We are pleased to announce the 1.0 release of J2ObjC, a Google-authored open-source compiler that lets iPhone/iPad applications use Java code. J2ObjC's goal is to support the sharing of an application's non-UI code (such as data access, or application logic) by writing it once in Java, then building it into the iOS application. This same code can be shared with the Android and web versions of the application (the latter using the GWT compiler), as well as with server-side code. J2ObjC is licensed under the Apache License, Version 2.0.
J2ObjC is not a Java emulator, but instead translates Java to Objective-C classes that extend the iOS Foundation Framework. It supports the Java 8 language and runtime required by client-side application developers. JUnit and Mockito test translation and execution is also supported. J2ObjC can be used with most build tools, including Xcode and Make, and there are Gradle and Maven plug-ins.
J2ObjC does not translate user interfaces, as world-class apps need to have world-class user interfaces that adhere closely to the different iOS and Android design standards. J2ObjC instead focuses on writing common abstractions once, and verifying them with a common set of unit tests. This ensures that an app's features work the same across platforms, improving customer experiences. Teams developing multi-platform apps still need great engineers for each platform, but with J2ObjC they don't waste time rewriting each others' code.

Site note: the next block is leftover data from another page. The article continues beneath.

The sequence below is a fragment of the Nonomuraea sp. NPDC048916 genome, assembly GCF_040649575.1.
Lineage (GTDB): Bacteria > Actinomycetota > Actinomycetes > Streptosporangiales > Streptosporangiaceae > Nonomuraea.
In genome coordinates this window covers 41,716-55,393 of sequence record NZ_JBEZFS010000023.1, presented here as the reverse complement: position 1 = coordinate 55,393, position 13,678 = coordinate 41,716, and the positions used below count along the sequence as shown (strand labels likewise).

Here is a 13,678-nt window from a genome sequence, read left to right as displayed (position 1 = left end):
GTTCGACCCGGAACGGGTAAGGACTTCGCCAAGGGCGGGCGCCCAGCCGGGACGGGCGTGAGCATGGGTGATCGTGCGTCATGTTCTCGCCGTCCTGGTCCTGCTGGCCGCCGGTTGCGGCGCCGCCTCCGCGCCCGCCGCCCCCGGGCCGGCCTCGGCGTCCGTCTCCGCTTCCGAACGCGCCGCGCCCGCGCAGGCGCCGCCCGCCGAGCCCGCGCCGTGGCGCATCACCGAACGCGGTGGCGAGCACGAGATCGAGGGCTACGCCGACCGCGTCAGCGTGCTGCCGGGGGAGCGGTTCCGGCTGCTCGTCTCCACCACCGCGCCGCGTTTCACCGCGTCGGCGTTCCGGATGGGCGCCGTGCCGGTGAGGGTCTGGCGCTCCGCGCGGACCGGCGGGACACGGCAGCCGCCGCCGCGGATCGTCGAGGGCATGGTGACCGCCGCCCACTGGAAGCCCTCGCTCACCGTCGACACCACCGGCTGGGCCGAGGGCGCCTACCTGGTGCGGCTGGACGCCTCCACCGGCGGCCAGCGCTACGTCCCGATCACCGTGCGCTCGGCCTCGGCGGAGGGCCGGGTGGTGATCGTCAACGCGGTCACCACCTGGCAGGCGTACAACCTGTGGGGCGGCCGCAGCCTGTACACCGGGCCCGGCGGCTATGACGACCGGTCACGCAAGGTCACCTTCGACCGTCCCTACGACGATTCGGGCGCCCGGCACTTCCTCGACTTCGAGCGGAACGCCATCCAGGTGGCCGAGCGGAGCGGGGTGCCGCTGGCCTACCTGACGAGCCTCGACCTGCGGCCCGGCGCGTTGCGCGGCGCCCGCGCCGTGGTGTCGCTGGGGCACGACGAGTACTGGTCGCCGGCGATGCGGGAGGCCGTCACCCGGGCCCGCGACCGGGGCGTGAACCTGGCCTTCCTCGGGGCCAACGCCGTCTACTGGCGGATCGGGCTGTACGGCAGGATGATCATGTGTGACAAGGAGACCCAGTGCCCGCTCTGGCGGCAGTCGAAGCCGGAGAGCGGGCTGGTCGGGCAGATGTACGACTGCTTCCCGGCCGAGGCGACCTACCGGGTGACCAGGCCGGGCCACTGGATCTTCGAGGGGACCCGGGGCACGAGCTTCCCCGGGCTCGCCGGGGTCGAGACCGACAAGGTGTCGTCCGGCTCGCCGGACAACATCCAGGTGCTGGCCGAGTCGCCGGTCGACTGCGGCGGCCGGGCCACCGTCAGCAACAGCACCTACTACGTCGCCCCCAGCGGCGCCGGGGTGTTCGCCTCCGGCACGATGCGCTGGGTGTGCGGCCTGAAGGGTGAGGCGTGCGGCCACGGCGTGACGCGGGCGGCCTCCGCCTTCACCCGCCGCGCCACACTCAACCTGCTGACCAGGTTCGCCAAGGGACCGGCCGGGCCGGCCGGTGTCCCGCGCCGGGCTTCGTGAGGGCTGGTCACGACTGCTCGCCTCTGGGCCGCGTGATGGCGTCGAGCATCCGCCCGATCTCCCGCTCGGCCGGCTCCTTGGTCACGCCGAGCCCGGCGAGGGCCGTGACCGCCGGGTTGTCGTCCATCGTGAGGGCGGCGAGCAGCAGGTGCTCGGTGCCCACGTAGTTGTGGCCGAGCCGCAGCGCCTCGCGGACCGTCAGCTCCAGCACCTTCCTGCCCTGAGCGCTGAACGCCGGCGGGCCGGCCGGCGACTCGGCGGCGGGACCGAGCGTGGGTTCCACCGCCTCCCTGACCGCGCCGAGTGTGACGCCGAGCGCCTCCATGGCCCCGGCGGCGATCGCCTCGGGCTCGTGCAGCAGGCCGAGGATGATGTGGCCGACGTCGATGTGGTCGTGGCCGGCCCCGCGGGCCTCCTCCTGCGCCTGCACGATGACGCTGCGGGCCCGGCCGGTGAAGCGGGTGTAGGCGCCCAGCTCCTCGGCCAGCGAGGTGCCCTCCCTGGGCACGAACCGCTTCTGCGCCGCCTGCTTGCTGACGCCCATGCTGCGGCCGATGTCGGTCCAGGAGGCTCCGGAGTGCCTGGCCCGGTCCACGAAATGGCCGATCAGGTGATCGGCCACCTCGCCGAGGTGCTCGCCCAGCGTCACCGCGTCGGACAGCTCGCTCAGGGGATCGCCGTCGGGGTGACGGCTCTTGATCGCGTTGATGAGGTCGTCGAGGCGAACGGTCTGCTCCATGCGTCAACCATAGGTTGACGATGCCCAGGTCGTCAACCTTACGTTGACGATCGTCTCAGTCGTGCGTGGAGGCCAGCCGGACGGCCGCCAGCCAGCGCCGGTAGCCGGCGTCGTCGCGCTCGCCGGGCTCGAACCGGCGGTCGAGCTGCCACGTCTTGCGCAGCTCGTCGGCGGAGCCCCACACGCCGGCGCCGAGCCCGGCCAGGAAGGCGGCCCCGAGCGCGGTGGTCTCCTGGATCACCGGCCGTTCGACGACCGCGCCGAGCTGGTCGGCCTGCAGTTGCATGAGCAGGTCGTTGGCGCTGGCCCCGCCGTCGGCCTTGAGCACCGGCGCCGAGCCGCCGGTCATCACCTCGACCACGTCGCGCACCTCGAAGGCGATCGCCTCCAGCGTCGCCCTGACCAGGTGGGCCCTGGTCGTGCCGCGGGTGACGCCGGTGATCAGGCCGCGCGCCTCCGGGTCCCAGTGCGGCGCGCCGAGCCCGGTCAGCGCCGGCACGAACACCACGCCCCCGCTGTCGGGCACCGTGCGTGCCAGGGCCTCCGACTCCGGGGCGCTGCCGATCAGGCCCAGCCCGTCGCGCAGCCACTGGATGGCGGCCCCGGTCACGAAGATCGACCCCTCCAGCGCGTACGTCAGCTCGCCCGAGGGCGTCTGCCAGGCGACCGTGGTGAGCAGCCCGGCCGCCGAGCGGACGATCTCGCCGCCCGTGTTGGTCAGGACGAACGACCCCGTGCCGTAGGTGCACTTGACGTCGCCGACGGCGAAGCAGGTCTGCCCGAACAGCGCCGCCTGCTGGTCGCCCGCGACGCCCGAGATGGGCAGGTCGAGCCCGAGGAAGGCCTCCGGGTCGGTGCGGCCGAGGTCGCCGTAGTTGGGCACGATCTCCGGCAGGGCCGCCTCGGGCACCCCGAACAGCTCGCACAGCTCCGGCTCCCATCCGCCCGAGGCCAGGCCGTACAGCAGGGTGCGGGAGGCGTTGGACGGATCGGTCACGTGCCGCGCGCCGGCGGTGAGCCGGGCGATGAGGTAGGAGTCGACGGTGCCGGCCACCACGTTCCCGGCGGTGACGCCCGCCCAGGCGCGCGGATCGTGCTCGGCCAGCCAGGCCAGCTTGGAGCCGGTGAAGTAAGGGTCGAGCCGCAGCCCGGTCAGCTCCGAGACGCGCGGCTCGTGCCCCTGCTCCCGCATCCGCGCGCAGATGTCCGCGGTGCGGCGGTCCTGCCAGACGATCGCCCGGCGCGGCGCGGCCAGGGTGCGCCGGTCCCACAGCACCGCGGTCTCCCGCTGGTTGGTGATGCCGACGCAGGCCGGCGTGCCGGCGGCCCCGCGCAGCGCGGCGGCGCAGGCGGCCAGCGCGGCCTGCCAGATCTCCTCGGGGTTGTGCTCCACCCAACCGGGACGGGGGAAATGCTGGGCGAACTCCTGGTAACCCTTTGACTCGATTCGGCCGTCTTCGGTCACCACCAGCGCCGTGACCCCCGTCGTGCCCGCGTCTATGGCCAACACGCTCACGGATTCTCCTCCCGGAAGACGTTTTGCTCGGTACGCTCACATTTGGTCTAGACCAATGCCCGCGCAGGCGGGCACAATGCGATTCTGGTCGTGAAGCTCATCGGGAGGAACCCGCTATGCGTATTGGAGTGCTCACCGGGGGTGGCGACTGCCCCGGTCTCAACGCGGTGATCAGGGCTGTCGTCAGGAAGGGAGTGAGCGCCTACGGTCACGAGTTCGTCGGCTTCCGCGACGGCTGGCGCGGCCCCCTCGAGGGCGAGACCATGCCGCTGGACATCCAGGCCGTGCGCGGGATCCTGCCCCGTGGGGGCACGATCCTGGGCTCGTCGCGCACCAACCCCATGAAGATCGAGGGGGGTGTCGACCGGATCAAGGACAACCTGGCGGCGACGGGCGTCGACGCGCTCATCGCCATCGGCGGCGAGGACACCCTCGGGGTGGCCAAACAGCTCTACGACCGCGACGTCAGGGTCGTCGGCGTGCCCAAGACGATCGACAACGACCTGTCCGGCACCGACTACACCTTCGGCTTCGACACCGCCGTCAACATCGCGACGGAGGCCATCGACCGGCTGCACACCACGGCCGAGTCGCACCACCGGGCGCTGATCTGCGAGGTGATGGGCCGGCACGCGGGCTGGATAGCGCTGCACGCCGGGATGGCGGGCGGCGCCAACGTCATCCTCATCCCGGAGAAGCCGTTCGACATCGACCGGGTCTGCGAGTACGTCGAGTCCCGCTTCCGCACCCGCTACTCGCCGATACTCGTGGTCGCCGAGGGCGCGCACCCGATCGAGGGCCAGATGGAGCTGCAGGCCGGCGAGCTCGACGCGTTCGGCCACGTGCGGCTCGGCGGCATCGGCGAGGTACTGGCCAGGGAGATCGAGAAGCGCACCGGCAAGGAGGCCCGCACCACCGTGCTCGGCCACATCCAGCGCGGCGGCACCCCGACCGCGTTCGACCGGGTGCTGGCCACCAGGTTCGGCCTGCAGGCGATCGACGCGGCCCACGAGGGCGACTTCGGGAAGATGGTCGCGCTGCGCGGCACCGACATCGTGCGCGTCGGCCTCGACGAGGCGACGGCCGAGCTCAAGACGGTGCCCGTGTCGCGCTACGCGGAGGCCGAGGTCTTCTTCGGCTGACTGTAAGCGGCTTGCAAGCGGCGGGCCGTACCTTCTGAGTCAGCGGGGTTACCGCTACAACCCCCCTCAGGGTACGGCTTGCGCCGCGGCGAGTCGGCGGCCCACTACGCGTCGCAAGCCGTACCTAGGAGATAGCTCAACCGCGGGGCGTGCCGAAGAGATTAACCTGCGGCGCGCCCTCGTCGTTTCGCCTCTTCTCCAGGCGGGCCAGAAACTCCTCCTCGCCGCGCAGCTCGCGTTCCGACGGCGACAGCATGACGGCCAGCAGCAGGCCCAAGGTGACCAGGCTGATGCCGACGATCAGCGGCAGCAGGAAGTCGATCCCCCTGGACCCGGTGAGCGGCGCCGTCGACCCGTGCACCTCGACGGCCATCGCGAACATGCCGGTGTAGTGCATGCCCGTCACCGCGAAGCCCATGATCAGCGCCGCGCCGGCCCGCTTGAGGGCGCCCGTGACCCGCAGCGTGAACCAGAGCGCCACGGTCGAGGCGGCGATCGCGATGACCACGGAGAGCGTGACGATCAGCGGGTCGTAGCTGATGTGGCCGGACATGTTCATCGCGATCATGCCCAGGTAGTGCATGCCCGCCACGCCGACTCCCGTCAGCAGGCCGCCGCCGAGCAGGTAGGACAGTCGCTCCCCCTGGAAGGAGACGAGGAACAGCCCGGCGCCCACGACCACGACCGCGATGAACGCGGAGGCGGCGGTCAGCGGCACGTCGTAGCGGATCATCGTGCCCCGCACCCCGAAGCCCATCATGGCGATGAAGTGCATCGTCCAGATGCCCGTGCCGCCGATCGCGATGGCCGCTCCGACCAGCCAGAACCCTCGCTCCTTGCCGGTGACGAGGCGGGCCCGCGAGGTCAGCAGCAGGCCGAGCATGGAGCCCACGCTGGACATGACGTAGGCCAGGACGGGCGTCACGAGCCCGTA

Using continuous integration, J2ObjC helps product velocity. As each feature is added or bug fix made to the application's shared code, all platforms are automatically rebuilt and tested. And because common features are shared across platforms, a bug found on one platform is fixed once for all platforms.
Several of Google’s iOS applications use J2ObjC for these reasons, including Inbox by Gmail, Google Calendar, Google Docs, Google Sheets, Google Slides and Google My Business. Each team has dedicated iOS designers and engineers, but application logic common to all platforms is written once.
By Tom Ball, Google Engineering